Their message is simple: don't be a dope on a rope. Judy Mackie reports on how three S5 pupils are cracking the drugs campaign mould
In the week between Christmas and the new year, the north-east of Scotland is set to be snowed under by a blizzard of advertising as a drugs awareness campaign, using a wide mix of marketing media, including posters on buses and a video wall in Aberdeen's Union Street, is unleashed.
"Don't be a dope on a rope" - this is the hard-hitting, home-grown message created by young people for young people. The campaign is being managed by three Secondary 5 pupils at Aberdeen's Linksfield Academy. The past few weeks have involved Emma Jeffrey, Ian Duguid and Sarah Jopp in a flurry of activities, designing the advertisements, creating the copy, recording background music composed by Ian and voice-overs and ordering fliers, posters, stickers, postcards and T-shirts.
"I can't believe that we've seen and done so much within such a short space of time," says Emma, as the three inspect the finished graphics of their "drug puppet", a sinister androgynous collage-character.
The project has been led by Health Promotions (a division of Grampian Health Board) and funded by a partnership of media companies - Grampian Television and the local weekly newspaper, the Aberdeen amp; District Independent - and Scotland Against Drugs (SAD).
The area's drugs problem is similar in many ways to that of other regions in Scotland, according to Health Promotions and Grampian Police, but the escalating use of heroin and crack cocaine is causing particular concern.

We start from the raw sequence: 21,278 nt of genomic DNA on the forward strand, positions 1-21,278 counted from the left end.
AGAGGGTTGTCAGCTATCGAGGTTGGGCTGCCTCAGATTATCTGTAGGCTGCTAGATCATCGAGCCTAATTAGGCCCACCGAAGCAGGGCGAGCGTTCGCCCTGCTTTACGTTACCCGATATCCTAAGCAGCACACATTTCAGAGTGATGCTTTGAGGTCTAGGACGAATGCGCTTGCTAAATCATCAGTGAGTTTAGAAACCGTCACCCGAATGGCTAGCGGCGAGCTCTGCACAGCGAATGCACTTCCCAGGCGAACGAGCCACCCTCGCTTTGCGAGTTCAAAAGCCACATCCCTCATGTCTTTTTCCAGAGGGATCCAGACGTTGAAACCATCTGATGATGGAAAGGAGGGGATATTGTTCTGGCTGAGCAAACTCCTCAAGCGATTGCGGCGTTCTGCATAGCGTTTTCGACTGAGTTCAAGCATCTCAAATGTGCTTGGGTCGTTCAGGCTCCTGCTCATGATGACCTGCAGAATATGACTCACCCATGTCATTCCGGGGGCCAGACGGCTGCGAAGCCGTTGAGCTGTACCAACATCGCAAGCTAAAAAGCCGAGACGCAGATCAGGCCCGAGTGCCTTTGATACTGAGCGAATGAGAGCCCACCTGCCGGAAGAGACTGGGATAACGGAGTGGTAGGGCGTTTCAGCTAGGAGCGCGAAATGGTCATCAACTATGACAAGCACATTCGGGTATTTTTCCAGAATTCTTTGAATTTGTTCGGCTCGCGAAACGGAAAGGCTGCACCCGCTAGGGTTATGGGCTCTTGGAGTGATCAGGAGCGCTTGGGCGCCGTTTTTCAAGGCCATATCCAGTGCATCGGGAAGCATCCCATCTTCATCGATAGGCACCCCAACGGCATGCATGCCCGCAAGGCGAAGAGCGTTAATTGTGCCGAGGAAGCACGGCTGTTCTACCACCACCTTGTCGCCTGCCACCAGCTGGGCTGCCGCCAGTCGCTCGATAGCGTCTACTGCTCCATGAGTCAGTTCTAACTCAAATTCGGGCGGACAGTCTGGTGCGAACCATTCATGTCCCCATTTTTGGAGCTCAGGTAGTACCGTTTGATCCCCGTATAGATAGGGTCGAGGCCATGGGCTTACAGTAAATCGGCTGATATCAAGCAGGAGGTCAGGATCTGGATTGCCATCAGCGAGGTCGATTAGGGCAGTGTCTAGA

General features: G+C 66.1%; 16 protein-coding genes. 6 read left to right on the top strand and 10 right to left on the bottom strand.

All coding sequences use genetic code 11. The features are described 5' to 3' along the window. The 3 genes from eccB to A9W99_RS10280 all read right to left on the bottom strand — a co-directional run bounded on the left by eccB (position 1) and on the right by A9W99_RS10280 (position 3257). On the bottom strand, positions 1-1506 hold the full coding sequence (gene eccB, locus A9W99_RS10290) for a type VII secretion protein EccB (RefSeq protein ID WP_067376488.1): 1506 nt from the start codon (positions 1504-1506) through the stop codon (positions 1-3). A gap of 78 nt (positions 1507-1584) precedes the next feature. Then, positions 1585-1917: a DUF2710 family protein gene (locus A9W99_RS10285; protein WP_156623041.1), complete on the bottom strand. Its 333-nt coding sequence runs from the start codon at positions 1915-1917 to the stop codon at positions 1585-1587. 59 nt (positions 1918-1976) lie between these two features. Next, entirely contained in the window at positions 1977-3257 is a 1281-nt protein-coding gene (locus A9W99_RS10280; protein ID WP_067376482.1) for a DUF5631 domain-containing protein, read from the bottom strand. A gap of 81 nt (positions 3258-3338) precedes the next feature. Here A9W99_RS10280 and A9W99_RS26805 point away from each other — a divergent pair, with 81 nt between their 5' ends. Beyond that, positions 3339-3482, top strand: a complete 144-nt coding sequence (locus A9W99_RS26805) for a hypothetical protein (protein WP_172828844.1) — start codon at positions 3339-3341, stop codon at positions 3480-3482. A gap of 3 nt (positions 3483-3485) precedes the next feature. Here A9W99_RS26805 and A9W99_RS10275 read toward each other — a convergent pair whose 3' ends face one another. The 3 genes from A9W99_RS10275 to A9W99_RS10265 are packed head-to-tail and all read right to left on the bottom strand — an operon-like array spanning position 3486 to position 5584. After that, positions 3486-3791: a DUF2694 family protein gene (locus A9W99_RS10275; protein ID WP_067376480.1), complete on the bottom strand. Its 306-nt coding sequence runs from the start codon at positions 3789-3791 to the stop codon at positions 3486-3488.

"Young people often criticise drugs messages for being out of touch," says Izzy Crawford, who is co-ordinating the media message event on behalf of the partners. "We asked them what kinds of messages would have the most striking impact on them, and what came through most strongly is that the peer education approach has the best chance of engaging their interest and attention. This sparked off the idea to support them in running their own marketing campaign."
After securing the necessary private sector commitment, they were awarded pound;20,000 from SAD's Scottish Drugs Challenge Fund, which encourages local organisations to join forces to address drugs issues relevant to their area.
The Aberdeen amp; District Independent played a major part in the first stage of the project, producing a special eight-page supplement, "Drugs - Presenting The Facts", which featured advertisements designed by S3 to S6 pupils at Torry and Linksfield academies. The newspaper's sales manager, Eric Farquharson, and his colleague Amanda Carter provided advice and support to the pupils.
"Amanda worked with social studies students at Linksfield and I worked with a media studies group at Torry," explains Mr Farquharson. "We gave them an insight into the workings of the newspaper and the role advertising plays within it.
"Our own team sold the advertising, but the young people designed the ads, either on their own or with help from our graphics people.